The transcript below is from the video “1973 李小龍 Bruce Lee – Funeral [ 4K HD ]” by Bruce Lee MANIA.

Bruce Lee MANIA:

When Bruce Lee passed away, the whole world saw him off. He first held a funeral in Hong Kong, then was transported back to the United States for a funeral, and then was buried in the Seattle Cemetery in the United States.

At Bruce Lee’s funeral, the streets of Hong Kong were in chaos, just to see him for the last time

At Bruce Lee’s memorial service, tens of thousands of people in Hong Kong flocked to the funeral just to see him for the last time. His tombstone is magenta, with a photo of him on it, and his English name is “BruceLee”. It is also stated on the tombstone that he is the founder of Jeet Kune Do. Under his tombstone, there is a black stone sculpture, which looks like an opened book. On the left page, there is a black and white Tai Chi picture engraved with two sentences in Chinese on both sides: There is law, and infinity is finite.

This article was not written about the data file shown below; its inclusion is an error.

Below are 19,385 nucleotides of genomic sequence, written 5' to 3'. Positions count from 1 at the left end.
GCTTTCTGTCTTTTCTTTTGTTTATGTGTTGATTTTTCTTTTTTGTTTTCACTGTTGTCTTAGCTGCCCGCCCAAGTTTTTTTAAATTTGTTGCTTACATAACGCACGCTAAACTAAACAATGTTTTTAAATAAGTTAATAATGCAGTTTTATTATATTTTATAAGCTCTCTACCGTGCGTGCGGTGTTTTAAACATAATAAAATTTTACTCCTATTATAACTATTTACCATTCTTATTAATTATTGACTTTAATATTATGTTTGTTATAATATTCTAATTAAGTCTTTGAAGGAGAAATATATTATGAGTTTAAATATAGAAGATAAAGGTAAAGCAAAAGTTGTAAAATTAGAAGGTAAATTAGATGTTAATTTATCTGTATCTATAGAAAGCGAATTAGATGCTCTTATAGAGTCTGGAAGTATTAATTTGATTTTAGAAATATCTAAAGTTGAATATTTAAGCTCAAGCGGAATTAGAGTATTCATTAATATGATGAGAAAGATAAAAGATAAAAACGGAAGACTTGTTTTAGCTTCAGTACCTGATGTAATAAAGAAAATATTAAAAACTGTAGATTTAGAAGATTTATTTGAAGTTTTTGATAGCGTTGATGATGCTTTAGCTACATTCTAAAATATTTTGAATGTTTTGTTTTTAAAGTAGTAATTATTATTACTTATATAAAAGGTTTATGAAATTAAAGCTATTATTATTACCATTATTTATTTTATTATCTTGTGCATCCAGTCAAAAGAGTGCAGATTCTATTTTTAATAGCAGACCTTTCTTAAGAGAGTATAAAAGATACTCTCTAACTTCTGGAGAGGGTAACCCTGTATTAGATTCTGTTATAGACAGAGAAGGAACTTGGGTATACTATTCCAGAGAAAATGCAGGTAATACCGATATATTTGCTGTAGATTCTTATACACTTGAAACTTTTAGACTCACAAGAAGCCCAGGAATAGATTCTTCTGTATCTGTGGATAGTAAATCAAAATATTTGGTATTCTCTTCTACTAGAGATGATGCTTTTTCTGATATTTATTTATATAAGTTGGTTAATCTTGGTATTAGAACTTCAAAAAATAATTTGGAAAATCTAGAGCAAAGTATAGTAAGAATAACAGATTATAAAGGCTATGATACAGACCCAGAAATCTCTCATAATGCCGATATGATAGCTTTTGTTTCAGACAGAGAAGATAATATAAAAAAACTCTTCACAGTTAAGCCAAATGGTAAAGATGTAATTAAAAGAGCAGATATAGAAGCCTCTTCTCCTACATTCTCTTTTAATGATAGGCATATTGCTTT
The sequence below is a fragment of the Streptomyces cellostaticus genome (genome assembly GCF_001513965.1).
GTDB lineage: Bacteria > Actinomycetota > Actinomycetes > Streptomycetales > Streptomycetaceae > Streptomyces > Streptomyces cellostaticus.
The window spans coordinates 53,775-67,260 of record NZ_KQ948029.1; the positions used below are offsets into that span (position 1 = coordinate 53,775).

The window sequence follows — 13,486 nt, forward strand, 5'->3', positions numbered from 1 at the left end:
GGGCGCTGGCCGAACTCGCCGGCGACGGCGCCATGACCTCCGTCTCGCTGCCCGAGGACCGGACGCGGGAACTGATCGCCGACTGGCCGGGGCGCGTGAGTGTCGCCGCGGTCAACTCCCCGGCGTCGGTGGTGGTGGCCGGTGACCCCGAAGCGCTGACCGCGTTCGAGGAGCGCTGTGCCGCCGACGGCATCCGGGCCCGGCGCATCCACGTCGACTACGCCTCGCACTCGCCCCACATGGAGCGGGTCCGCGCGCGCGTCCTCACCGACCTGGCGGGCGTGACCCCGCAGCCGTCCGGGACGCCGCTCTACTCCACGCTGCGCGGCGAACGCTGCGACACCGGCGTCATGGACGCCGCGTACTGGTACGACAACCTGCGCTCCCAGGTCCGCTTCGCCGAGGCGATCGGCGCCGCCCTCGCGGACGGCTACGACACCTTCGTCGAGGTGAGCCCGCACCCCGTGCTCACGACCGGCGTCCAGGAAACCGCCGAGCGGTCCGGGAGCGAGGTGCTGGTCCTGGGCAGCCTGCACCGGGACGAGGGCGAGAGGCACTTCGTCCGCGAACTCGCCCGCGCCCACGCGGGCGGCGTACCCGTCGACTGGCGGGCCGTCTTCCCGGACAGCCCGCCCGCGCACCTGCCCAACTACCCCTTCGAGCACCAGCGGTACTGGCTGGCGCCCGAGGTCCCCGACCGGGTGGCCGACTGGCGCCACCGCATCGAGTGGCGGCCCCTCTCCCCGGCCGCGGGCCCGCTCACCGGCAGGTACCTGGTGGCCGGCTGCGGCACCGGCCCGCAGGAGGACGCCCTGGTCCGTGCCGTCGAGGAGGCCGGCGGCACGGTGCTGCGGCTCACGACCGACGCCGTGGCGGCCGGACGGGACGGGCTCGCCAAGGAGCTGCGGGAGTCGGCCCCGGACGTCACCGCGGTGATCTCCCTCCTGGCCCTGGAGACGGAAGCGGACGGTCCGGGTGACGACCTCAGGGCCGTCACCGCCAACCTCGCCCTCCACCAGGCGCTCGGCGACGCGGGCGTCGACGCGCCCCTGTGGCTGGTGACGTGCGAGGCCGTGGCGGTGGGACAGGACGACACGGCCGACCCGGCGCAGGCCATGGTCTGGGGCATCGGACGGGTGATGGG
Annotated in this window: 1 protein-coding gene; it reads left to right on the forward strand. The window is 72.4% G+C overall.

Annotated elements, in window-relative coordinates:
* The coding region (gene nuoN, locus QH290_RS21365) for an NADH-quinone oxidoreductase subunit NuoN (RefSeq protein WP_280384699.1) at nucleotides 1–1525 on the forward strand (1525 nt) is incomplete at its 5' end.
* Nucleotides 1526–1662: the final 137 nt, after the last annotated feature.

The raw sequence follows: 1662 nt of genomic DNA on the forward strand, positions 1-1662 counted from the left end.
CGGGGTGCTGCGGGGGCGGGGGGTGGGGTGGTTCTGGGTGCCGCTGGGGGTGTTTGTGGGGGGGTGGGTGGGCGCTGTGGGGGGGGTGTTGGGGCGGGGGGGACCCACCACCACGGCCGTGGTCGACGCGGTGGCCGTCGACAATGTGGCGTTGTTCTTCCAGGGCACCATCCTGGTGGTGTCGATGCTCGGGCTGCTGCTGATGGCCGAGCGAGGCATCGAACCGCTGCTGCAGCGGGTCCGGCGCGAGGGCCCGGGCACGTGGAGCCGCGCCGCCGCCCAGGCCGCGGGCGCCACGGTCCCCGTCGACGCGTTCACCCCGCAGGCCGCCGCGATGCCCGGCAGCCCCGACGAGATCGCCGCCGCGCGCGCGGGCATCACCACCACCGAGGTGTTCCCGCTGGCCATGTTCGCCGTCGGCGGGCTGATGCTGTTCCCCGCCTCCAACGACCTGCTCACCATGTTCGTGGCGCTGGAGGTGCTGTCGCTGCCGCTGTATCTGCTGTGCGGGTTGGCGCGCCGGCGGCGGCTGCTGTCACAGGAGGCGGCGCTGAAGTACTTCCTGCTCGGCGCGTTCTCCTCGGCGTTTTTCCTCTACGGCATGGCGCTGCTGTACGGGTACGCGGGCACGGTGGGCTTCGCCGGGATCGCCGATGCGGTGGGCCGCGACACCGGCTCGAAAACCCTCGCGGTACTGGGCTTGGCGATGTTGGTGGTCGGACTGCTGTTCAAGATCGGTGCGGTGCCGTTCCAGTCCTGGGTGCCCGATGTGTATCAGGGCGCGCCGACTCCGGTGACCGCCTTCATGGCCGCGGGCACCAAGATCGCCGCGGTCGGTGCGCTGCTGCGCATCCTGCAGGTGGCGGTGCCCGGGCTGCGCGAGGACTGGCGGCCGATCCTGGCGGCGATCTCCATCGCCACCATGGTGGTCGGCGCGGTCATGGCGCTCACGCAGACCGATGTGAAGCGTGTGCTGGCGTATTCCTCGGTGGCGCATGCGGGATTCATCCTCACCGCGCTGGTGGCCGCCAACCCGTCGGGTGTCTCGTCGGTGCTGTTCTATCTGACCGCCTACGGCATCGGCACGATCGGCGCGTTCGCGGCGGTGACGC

Bruce Lee MANIA:

Bruce Lee’s wife once said: He has always thought that he still has a long way to go, and he has more things to do. For the Chinese, it is only the beginning if they think about what the world shows. He has always been proud of being a Chinese. He hopes to show Chinese culture to the world through movies.

Bruce Lee had two funerals.

Though he had high hopes for a successful film career in America, Lee and his family were living in Hong Kong when he shot to superstardom as an actor. His hard work as a fight choreographer and actor in China paid off, but his life ended at 32.

Bruce Lee MANIA: